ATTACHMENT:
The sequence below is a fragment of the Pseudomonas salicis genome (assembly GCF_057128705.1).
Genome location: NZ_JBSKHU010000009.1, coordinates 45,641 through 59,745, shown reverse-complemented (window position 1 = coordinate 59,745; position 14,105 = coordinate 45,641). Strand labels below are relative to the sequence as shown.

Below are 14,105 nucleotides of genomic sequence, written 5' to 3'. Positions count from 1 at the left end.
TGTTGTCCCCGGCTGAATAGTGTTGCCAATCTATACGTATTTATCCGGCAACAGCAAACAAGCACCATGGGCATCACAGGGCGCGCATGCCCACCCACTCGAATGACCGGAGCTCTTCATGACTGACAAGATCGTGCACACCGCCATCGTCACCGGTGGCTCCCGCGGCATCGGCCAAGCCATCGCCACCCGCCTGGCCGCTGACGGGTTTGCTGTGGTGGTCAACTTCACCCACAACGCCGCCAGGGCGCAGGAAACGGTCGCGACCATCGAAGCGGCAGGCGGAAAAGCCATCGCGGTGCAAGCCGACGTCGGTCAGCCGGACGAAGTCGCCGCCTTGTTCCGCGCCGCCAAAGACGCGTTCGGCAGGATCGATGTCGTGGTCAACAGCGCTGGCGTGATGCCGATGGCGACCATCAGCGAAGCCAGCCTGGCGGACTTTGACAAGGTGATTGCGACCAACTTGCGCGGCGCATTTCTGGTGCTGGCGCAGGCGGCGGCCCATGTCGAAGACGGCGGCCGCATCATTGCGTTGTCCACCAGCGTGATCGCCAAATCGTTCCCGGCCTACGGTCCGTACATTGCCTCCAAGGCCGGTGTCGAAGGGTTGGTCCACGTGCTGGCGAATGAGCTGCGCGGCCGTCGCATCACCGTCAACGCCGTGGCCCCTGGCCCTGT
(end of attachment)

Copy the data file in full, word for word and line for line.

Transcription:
The sequence below is a fragment of the Pseudomonas salicis genome (assembly GCF_057128705.1).
Genome location: NZ_JBSKHU010000009.1, coordinates 45,641 through 59,745, shown reverse-complemented (window position 1 = coordinate 59,745; position 14,105 = coordinate 45,641). Strand labels below are relative to the sequence as shown.

Below are 14,105 nucleotides of genomic sequence, written 5' to 3'. Positions count from 1 at the left end.
TGTTGTCCCCGGCTGAATAGTGTTGCCAATCTATACGTATTTATCCGGCAACAGCAAACAAGCACCATGGGCATCACAGGGCGCGCATGCCCACCCACTCGAATGACCGGAGCTCTTCATGACTGACAAGATCGTGCACACCGCCATCGTCACCGGTGGCTCCCGCGGCATCGGCCAAGCCATCGCCACCCGCCTGGCCGCTGACGGGTTTGCTGTGGTGGTCAACTTCACCCACAACGCCGCCAGGGCGCAGGAAACGGTCGCGACCATCGAAGCGGCAGGCGGAAAAGCCATCGCGGTGCAAGCCGACGTCGGTCAGCCGGACGAAGTCGCCGCCTTGTTCCGCGCCGCCAAAGACGCGTTCGGCAGGATCGATGTCGTGGTCAACAGCGCTGGCGTGATGCCGATGGCGACCATCAGCGAAGCCAGCCTGGCGGACTTTGACAAGGTGATTGCGACCAACTTGCGCGGCGCATTTCTGGTGCTGGCGCAGGCGGCGGCCCATGTCGAAGACGGCGGCCGCATCATTGCGTTGTCCACCAGCGTGATCGCCAAATCGTTCCCGGCCTACGGTCCGTACATTGCCTCCAAGGCCGGTGTCGAAGGGTTGGTCCACGTGCTGGCGAATGAGCTGCGCGGCCGTCGCATCACCGTCAACGCCGTGGCCCCTGGCCCTGT